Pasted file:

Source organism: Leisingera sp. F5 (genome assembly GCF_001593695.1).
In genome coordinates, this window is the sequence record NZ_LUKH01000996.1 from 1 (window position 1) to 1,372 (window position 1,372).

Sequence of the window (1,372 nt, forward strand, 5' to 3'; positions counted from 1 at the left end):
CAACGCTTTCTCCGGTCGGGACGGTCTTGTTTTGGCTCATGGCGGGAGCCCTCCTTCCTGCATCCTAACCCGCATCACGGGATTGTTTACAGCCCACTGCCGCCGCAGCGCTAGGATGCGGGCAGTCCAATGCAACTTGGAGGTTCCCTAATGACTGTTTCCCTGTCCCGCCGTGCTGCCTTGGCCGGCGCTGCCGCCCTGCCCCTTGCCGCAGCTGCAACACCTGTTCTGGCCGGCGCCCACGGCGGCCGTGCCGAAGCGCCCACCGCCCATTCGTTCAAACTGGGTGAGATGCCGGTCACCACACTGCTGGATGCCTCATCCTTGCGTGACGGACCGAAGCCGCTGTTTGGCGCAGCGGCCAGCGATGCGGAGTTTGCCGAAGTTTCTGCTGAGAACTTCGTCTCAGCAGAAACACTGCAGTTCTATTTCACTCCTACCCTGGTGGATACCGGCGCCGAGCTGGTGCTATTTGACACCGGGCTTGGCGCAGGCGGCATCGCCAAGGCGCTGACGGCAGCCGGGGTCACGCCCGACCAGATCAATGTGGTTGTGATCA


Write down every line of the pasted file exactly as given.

Source organism: Leisingera sp. F5 (genome assembly GCF_001593695.1).
In genome coordinates, this window is the sequence record NZ_LUKH01000996.1 from 1 (window position 1) to 1,372 (window position 1,372).

Sequence of the window (1,372 nt, forward strand, 5' to 3'; positions counted from 1 at the left end):
CAACGCTTTCTCCGGTCGGGACGGTCTTGTTTTGGCTCATGGCGGGAGCCCTCCTTCCTGCATCCTAACCCGCATCACGGGATTGTTTACAGCCCACTGCCGCCGCAGCGCTAGGATGCGGGCAGTCCAATGCAACTTGGAGGTTCCCTAATGACTGTTTCCCTGTCCCGCCGTGCTGCCTTGGCCGGCGCTGCCGCCCTGCCCCTTGCCGCAGCTGCAACACCTGTTCTGGCCGGCGCCCACGGCGGCCGTGCCGAAGCGCCCACCGCCCATTCGTTCAAACTGGGTGAGATGCCGGTCACCACACTGCTGGATGCCTCATCCTTGCGTGACGGACCGAAGCCGCTGTTTGGCGCAGCGGCCAGCGATGCGGAGTTTGCCGAAGTTTCTGCTGAGAACTTCGTCTCAGCAGAAACACTGCAGTTCTATTTCACTCCTACCCTGGTGGATACCGGCGCCGAGCTGGTGCTATTTGACACCGGGCTTGGCGCAGGCGGCATCGCCAAGGCGCTGACGGCAGCCGGGGTCACGCCCGACCAGATCAATGTGGTTGTGATCA